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author = "Chang, {Chun Chao} and Sheng-Hsuan Chen and Lin, {Chih Ping} and Hsieh, {Ching Ruey} and Lou, {Horng Yuan} and Suk, {Fat Moon} and Shiann Pan and Wu, {Ming Shun} and Chen, {Jun Nan} and Chen, {Yung Fa}",
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AU - Chen, Sheng-Hsuan

AU - Lin, Chih Ping

AU - Hsieh, Ching Ruey

AU - Lou, Horng Yuan

AU - Suk, Fat Moon

AU - Pan, Shiann

AU - Wu, Ming Shun

AU - Chen, Jun Nan

AU - Chen, Yung Fa

PY - 2007/1/21

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N2 - Aim: To assess the efficacy of premedicaton with pronase or N-acetylcysteine (NAC) at 20 min before upper gastrointestinal (UGI) endoscopy and to determine whether pronase or NAC pretreatment influences the reliability of the rapid urease test. Methods: A total of 146 patients were prospectively and randomly assigned into the study groups according to different premedications before endoscopy. One endoscopist assessed mucosal visibility (MV) with scores ranged from 1 to 4 at four sites in the stomach. The sum of the MV scores from these four locations was defined as the total mucosal visibility (TMV) score. Identification of H pylori was performed using CLO test, histology, and serology. Results: The Group with pronase premedication had a significantly lower TMV score than did the groups with gascon and gascon water (P <0.001 and P <0.01, respectively). The group with NAC had a significantly lower TMV score than the group with gascon (P <0.01) and a trend of a lower MV score than the group with gascon water (P = 0.06). The TMV score did not significantly differ between the group with pronase and the group with NAC (P = 0.39 and P = 0.14, respectively). The sensitivity and specificity of the CLO test were 92.5% and 93.9%, respectively, in groups premedicated with pronase and NAC together. Conclusion: Premedication with pronase or NAC at 20 min before UGI endoscopy improves the mucosal visibility of the stomach. Neither pronase nor NAC produces any obvious interference with the CLO test for the identification of H pylori infection.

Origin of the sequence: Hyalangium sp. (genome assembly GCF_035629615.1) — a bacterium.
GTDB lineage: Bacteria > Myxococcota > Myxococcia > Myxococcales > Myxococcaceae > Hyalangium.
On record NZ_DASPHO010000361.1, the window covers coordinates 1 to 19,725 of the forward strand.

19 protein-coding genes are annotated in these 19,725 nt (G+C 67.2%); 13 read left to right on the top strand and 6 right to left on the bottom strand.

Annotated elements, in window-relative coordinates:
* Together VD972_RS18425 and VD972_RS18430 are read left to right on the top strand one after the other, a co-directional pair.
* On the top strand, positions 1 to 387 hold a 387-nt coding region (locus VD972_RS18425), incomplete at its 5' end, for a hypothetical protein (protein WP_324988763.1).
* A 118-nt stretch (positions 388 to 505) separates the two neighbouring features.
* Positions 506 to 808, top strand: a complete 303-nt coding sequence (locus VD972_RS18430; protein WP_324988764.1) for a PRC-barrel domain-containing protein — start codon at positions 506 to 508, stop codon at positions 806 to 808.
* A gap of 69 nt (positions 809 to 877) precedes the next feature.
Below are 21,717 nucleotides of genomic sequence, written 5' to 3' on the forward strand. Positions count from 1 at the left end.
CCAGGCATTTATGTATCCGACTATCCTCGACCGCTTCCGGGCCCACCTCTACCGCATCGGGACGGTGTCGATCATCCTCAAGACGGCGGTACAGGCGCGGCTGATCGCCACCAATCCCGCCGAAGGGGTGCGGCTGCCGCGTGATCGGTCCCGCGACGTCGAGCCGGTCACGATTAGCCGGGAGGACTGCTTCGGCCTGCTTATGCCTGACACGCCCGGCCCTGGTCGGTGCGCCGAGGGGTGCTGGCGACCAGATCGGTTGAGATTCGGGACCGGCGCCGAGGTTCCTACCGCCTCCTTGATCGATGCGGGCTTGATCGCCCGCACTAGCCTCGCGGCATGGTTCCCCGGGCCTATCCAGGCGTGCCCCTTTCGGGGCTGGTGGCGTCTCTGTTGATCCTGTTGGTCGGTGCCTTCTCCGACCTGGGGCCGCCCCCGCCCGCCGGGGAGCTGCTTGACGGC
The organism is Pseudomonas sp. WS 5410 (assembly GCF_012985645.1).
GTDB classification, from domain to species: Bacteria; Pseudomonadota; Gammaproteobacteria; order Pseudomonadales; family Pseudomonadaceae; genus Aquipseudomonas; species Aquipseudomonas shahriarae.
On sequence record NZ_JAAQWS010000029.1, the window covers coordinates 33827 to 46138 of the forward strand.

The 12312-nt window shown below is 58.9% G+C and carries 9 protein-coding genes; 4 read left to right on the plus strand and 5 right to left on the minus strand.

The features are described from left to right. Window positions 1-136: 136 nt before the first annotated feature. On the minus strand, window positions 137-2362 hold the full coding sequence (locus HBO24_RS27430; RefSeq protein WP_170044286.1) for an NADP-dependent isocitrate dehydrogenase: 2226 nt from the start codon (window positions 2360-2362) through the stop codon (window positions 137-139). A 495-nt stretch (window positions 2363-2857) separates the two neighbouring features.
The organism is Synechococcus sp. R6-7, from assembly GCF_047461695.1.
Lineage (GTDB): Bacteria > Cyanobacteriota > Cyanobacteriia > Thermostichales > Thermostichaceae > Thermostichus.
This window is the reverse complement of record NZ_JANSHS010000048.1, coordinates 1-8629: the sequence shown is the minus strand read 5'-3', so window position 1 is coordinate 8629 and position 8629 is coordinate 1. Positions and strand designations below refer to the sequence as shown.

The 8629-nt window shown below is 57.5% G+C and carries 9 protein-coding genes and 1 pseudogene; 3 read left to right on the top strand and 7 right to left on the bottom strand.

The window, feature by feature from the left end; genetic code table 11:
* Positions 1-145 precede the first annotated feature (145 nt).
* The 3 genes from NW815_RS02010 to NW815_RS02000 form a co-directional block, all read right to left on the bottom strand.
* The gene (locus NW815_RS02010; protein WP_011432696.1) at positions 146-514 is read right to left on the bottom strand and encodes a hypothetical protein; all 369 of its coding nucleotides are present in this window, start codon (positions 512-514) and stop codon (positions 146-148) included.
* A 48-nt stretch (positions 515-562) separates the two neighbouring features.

AB - Aim: To assess the efficacy of premedicaton with pronase or N-acetylcysteine (NAC) at 20 min before upper gastrointestinal (UGI) endoscopy and to determine whether pronase or NAC pretreatment influences the reliability of the rapid urease test. Methods: A total of 146 patients were prospectively and randomly assigned into the study groups according to different premedications before endoscopy. One endoscopist assessed mucosal visibility (MV) with scores ranged from 1 to 4 at four sites in the stomach. The sum of the MV scores from these four locations was defined as the total mucosal visibility (TMV) score. Identification of H pylori was performed using CLO test, histology, and serology. Results: The Group with pronase premedication had a significantly lower TMV score than did the groups with gascon and gascon water (P <0.001 and P <0.01, respectively). The group with NAC had a significantly lower TMV score than the group with gascon (P <0.01) and a trend of a lower MV score than the group with gascon water (P = 0.06). The TMV score did not significantly differ between the group with pronase and the group with NAC (P = 0.39 and P = 0.14, respectively). The sensitivity and specificity of the CLO test were 92.5% and 93.9%, respectively, in groups premedicated with pronase and NAC together. Conclusion: Premedication with pronase or NAC at 20 min before UGI endoscopy improves the mucosal visibility of the stomach. Neither pronase nor NAC produces any obvious interference with the CLO test for the identification of H pylori infection.

KW - Gastrointestinal endoscopy

KW - H pylori

KW - N-acetylcysteine

KW - Pronase